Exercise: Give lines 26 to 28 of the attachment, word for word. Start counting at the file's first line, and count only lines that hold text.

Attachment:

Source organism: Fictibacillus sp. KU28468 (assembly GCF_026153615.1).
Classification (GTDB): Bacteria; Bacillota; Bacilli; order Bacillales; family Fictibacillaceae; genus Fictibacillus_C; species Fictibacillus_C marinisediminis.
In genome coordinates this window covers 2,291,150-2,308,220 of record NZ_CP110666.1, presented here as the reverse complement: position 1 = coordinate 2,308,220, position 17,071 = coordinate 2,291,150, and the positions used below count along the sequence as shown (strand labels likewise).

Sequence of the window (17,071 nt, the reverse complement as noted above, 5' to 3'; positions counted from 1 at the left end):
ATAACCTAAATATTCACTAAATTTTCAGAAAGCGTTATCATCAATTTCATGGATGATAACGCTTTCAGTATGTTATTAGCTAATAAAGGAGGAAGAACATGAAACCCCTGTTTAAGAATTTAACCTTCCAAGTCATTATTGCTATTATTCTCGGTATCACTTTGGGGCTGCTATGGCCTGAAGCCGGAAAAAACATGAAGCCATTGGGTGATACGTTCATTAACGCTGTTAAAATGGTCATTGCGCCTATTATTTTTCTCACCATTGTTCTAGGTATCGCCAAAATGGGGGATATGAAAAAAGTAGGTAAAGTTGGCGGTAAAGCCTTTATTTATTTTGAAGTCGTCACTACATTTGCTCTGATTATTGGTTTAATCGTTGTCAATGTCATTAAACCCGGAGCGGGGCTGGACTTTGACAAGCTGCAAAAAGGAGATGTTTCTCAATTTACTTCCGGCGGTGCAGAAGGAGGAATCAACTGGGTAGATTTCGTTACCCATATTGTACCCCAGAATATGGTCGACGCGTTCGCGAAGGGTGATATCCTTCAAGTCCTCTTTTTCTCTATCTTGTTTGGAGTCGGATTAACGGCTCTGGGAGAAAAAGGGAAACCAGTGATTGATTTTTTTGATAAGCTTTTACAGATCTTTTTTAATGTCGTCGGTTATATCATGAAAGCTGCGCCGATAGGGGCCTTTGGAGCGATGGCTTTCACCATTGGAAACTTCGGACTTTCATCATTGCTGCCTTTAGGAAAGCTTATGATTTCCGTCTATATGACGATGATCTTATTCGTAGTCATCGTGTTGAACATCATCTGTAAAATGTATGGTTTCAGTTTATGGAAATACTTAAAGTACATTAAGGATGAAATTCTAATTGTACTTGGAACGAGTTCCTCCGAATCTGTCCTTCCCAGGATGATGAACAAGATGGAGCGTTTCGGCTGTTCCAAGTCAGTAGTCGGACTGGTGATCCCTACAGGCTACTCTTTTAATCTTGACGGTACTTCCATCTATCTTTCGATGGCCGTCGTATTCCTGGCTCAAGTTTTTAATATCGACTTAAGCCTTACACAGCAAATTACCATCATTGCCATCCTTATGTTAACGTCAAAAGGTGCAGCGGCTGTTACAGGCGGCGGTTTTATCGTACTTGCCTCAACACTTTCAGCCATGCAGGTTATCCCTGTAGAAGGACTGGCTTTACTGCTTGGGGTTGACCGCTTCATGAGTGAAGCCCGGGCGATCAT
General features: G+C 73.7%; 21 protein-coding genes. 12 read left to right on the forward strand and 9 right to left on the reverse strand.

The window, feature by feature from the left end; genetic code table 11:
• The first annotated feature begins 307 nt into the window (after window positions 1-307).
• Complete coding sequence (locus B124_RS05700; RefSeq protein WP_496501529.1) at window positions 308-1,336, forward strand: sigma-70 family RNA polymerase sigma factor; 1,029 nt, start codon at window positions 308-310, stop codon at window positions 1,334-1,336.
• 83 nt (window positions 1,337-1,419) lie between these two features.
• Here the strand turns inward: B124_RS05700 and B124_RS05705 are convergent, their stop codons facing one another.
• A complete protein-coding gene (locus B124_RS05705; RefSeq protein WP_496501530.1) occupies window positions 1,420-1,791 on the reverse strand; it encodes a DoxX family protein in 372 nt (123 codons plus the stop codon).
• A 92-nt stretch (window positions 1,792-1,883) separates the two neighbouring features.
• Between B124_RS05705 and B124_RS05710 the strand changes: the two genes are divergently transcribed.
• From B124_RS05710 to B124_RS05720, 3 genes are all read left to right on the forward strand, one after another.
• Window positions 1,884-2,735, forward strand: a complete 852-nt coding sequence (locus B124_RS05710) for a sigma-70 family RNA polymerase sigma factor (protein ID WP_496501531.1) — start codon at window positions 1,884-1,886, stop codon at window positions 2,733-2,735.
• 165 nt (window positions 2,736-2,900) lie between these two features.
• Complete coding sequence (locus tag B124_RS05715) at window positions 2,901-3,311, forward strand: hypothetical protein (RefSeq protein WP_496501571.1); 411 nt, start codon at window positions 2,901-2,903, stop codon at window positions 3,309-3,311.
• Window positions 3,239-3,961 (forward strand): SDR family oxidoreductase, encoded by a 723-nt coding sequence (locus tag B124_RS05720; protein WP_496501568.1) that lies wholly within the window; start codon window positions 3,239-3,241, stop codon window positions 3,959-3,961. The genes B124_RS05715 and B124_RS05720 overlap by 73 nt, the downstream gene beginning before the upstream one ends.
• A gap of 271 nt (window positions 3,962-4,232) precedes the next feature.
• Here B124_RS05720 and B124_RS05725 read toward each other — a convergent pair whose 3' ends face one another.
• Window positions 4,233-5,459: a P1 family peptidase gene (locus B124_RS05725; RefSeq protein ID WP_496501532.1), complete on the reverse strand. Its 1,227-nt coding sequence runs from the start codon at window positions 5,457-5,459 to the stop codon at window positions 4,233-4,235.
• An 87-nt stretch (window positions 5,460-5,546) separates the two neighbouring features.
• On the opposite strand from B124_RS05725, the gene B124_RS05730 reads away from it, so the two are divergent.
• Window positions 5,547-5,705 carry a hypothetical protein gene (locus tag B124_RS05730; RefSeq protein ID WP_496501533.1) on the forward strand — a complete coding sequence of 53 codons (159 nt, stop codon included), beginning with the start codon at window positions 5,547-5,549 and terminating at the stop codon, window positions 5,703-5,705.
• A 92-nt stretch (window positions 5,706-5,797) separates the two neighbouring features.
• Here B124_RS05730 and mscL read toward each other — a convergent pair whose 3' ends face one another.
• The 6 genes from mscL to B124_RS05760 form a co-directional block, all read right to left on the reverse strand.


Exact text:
• A 92-nt stretch (window positions 5,706-5,797) separates the two neighbouring features.
• Here B124_RS05730 and mscL read toward each other — a convergent pair whose 3' ends face one another.
• The 6 genes from mscL to B124_RS05760 form a co-directional block, all read right to left on the reverse strand.